BASIC

10 DIM MYVARIABLE
20 MYVARIABLE = 16
30 MYVARIABLE = MYVARIABLE + 10
40 IF MYVARIABLE < 100 THEN GOTO 30

ASM

MYVARIABLE:  .DS 1
  LDA #$10    ; which is 16 in hexadecimal
  STA MYVARIABLE
loop:
  CLC
  ADC #$0A   ; which is 10 in hexadecimal
  CMP #$64    ; which is 100 in hecadecimal
  BCC loop
  STA MYVARIABLE


There's some subtleties to do with exactly where in the NES memory you can declare that variable, but essentially those two routines do the same thing.

Sorry, I'm not sure where else to point you, but asking questions here, on the nesdev forums, or in the chats should get you started

-------------------------

Chunkout for iPhone, iPad and iTouch out now!
Chunkout Games: FaceBook | Web


Edited: 10/25/2009 at 04:23 AM by Zzap

Oct 25, 2009 at 1:05:13 PM
Bella (104)
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(Bellatrix Lestrange) < Ridley Wrangler >
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Thanks!! That is ecactly what I needed to wrap my head around this!!

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I have bigger balls than any man out there... They just sit two feet higher!



 


Nov 5, 2009 at 5:13:37 AM
Robe24 (32)
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(Antonio V. G.) < Eggplant Wizard >
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Awesome, I want to follow all this tutorials, and I'll try to translate them to Spanish also.

Thanks for this awesome job !!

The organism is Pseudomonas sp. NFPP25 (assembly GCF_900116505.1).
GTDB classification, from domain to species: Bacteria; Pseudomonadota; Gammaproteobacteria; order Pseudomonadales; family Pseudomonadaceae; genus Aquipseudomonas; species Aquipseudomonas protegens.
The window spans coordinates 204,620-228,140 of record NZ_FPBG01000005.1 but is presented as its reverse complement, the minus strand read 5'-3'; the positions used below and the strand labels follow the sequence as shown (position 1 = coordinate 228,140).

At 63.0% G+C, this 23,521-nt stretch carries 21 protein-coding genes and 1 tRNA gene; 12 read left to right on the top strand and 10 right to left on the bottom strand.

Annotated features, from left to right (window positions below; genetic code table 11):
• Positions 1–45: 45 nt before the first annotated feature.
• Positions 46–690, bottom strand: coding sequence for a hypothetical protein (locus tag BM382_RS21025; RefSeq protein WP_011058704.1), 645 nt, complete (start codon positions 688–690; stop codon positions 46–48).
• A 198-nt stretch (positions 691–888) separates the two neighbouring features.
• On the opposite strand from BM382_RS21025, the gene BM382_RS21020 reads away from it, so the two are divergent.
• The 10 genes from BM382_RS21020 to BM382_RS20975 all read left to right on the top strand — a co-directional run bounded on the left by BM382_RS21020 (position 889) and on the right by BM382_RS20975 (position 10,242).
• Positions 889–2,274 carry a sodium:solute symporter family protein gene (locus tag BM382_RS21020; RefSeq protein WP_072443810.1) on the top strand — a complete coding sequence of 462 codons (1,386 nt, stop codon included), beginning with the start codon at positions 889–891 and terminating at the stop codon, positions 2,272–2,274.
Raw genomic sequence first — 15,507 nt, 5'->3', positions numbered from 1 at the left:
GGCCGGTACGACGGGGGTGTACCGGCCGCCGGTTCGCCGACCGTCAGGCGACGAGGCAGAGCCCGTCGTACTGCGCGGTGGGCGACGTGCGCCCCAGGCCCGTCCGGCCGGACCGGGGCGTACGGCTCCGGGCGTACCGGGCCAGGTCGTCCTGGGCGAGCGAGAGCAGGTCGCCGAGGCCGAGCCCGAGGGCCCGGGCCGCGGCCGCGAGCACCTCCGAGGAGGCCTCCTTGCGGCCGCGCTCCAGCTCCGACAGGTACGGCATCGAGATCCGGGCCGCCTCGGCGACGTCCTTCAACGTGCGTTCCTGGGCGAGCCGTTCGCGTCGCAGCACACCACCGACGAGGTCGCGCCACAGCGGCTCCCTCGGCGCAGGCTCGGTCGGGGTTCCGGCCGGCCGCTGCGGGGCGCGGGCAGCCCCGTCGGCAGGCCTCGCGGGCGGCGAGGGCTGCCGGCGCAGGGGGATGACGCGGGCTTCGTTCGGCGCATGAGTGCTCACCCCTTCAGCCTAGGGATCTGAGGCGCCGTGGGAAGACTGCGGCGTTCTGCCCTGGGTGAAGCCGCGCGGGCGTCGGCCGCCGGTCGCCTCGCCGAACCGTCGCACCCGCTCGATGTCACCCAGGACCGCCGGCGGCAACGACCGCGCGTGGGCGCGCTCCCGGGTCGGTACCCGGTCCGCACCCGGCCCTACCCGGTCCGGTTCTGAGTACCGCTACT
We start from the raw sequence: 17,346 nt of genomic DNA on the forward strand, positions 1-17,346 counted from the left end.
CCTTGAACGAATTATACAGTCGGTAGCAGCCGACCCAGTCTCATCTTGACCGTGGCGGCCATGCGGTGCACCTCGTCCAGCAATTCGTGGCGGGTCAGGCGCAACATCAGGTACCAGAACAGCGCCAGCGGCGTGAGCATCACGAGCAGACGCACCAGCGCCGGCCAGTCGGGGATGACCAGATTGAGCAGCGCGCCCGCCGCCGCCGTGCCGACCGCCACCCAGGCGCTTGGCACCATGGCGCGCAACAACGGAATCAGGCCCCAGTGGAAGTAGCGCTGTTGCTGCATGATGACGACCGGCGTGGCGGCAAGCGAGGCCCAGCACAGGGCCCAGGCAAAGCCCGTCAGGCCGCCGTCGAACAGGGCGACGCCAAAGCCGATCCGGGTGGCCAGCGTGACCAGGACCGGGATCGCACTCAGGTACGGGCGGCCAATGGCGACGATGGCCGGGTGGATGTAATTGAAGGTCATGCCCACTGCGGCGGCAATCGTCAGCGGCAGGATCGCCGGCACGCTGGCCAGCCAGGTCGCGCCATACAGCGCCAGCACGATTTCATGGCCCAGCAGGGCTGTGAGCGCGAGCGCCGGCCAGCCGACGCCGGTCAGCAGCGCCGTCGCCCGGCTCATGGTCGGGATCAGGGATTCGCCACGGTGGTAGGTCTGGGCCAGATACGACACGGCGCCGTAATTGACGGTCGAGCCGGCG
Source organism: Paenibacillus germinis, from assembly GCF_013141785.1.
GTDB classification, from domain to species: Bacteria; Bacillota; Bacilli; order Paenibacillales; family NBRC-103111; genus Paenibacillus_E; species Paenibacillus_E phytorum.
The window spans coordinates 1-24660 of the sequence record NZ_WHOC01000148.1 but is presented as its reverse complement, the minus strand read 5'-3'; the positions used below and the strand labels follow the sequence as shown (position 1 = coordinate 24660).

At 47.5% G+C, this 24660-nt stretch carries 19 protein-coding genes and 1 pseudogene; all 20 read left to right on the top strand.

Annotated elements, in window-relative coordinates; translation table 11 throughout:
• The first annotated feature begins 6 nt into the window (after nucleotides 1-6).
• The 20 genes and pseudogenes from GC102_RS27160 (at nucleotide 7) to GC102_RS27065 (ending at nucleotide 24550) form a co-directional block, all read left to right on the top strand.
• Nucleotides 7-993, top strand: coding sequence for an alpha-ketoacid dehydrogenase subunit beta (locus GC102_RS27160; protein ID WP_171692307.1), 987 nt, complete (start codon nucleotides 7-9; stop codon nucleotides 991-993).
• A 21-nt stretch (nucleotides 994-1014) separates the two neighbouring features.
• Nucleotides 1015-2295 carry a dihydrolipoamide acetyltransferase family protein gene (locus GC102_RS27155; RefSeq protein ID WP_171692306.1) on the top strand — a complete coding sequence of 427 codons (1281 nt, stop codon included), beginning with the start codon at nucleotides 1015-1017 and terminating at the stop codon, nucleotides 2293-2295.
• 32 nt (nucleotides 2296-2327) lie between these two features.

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Jan 4, 2010 at 1:01:33 AM
RevEng (0)

(James Cooper) < Cherub >
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bunnyboy, thank you for all the wonderful tutorials. I've seen many tutorials online, but most of them only cover the basics of what (the instruction set, I/O ports, and data structures) without the how and why (how you would actually use that to make a game and why you should use certain methods over others). Much of what's out there is out of date or missing entirely, but these posts are relatively new and mostly complete. They are also wonderfully clear and well described. It's a great place to start.

I have to ask, do you have any other tutorials available or resources to work with? There are two things in particular that I'm looking for:
1. An easy way to produce music. I've played with FamiTracker, but I haven't found an obvious way to use the resulting sounds in my game.
2. A tile editor. I've seen many of them, but I have no idea which ones are up-to-date and how useful they are.

Also, do you have information on some of the more difficult subjects, like scrolling and hit detection? These are subjects that seem to be covered poorly elsewhere.

Lastly, I'd love to see a tutorial like your sound tutorial, but focusing on building a world for something like a platformer. What's a good way to describe the world and load it as you scroll through? How would you use this description to keep track of whether the character is standing on solid ground or running into walls? I have some ideas for this, but I haven't seen anything anywhere that tackles this issue.

Thanks again for the great tutorials. I hope to produce a few little gems in the coming months (nothing as impressive as Battle Kid, but hopefully interesting enough to add to the existing homebrew scene).

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Programmer and Electrical Engineer.  Familiar with several assembly languages.  Starting to learn the NES for game development.  First major planned project: making a version of the SNES game Zoop! for the NES.  But first, baby steps.